Applications for our fall 2018 Food & Leadership Fellowship are open through September 18th! This is a paid fellowship for 17-23 year olds interested in growing fresh food, serving the community, and developing leadership skills. Check out the link below for more information about the fellowship and applying!

Apply today!

Okra King here.

I am so blessed to have the chance in my life time to have been a part of this unique and rare organization. Being part of Urban Roots has created for me the foundation on which my adult life is being built. I have learned the skills of money management, public speaking, and confidence. I have made amazing memories. And I am excited to see and experience the growth of Urban Roots to new levels!

Let’s celebrate another 100 decades of Urban Roots!


2013 Youth Alumnus and 2013 Okra Race Winner (aka Okra King)

For the 2018 Farm Internship Program, we’re going to be hiring our largest cohort of Youth Interns yet! Will you be one of them?

If you are a young person who will 14 to 17 years old by February 24, 2018, or know of one, who would like to SERVE, LEARN, and EARN — we’d love for you to apply! Please click HERE to learn more about the Farm Internship Program and apply today.

We are now accepting applications to join our Crew Leader Program for the spring and summer of 2018. Crew Leaders build their leadership and mentorship skills by working with high school aged youth interns on the Urban Roots farm and supporting them through regular feedback, facilitating workshops and activities, and leading farm tasks.

Click here to see the job description. Applications are due on October 30th.

Nichole is a FLF alumna and currently is working as a Crew Leader for the High School Farm Internship Program! Here is a little on her experience being a part of the Food and Leadership Fellowship:

What did you find most valuable about your experience with the Food and Leadership Fellowship?
The Food and Leadership Fellowship gave me a safe space to ask questions, have discussions and develop my leadership style in relation to food and social justice. I gained experience working in the community, learning about sustainable agriculture and our local food system here in Austin. I left the Fellowship ready to engage my community and be a better leader for change.

How did this fellowship inform the work you want to engage with in the future?
I went into the Fellowship wanting to learn more about sustainable agriculture but came out with a passion for youth development. Working directly with youth on the farm has given me the chance to grow as a leader and further my skills as a mentor. Watching youth grow as individuals and leaders on the farm makes me happier than I ever though possible.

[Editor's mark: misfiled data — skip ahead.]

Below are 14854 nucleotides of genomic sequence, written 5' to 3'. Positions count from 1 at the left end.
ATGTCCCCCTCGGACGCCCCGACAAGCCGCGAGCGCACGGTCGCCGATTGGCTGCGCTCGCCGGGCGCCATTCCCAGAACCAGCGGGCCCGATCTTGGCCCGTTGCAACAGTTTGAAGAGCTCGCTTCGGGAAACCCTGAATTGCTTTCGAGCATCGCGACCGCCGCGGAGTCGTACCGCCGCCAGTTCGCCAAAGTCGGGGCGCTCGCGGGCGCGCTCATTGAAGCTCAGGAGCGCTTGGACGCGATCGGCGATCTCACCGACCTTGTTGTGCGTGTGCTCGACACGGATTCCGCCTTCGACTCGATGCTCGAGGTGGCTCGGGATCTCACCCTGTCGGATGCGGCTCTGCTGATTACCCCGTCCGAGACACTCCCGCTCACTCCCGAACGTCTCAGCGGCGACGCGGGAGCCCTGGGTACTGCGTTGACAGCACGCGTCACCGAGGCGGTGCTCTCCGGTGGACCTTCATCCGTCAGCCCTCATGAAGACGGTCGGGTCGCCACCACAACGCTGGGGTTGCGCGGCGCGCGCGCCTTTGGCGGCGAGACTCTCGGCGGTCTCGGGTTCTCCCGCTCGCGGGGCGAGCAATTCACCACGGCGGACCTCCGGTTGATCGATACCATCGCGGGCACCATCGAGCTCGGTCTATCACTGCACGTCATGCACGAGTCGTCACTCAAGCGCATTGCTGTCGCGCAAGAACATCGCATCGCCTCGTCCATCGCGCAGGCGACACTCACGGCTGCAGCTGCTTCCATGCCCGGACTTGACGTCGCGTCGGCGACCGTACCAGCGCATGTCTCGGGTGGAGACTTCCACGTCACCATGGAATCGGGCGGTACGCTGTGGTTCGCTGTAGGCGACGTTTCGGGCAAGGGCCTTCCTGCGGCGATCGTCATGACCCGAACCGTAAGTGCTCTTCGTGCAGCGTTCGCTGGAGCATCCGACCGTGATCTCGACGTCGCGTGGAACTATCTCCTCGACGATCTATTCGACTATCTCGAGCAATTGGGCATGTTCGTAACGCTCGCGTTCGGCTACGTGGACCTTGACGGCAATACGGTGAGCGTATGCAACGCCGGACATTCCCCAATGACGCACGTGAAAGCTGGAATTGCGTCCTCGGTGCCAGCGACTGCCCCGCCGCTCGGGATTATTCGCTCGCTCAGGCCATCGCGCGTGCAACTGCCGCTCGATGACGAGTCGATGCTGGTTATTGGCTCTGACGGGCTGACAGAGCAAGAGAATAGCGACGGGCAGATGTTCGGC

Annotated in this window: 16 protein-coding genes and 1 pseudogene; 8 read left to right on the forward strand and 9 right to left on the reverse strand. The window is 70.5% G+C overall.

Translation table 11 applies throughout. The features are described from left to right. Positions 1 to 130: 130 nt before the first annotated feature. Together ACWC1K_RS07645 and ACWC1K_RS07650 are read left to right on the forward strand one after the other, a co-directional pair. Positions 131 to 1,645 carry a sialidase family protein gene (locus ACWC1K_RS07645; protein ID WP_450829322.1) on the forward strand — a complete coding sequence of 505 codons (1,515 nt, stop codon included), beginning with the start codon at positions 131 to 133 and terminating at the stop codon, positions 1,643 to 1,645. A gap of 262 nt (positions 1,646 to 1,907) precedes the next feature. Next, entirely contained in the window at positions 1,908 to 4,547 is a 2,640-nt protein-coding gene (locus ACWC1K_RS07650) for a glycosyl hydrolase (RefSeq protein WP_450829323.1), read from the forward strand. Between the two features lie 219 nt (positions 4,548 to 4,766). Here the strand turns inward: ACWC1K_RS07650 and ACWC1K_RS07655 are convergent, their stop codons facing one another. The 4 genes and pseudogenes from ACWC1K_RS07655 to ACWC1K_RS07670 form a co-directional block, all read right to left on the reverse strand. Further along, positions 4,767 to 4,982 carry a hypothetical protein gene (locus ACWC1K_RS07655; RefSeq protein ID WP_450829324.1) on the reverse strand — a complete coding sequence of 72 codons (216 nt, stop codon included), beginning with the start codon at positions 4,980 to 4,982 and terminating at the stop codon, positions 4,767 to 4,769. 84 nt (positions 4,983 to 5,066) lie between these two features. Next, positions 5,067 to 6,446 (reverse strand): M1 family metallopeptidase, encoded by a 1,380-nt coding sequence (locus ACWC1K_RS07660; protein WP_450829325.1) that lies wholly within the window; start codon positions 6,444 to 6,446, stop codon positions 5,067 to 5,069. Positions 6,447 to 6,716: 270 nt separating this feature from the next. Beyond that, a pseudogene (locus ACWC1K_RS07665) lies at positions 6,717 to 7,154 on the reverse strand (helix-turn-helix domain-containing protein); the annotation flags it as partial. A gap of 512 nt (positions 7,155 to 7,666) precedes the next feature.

Do you think this fellowship shifted or changed your life path in any way?
YES! Having gone to business school and befriended artists while living in NYC, I was never around people who were passionate about social justice. The Food and Leadership Fellowship gave me the space to explore those topics with people who were also interested and were at times far more knowledgable. Learning from the Urban Roots staff and my the other Fellows gave me the opportunity to develop my own sense of direction and the support to follow through with my passions.

What advice would you give to future fellows?
Don’t be afraid to grow. Step out of your comfort zone. Be awkward and lean into situations that make you uncomfortable. Have the conversations you’ve been wanting to discuss but have been too afraid to address. Fail, embarrass yourself, fall down – and then get back up and learn from it.

Click here to apply for the FLF program today!
Applications are due by May 12, 2017.

The Farm Internship Program at Urban Roots not only aims to transform the lives of youth through food and farming but it also aims to provide job and life skills through a paid internship.  Youth Interns learn to be responsible and that there are consequences to their actions such as showing up late for work.  We aim to provide a place for youth to grow and to gain valuable skills they can take with them into their next job and opportunities.

The Washington Post recently published the findings of a study done by University of Chicago Crime Lab and published in the journal Science.  The city of Chicago started a summer jobs program for teens a couple of years ago.  In addition to giving teens work, officials had hoped that having a summer job would also curb the incidences of crime committed by teens.  Students in the program had 43 percent fewer violent crime arrests over 16 months than students not in the program.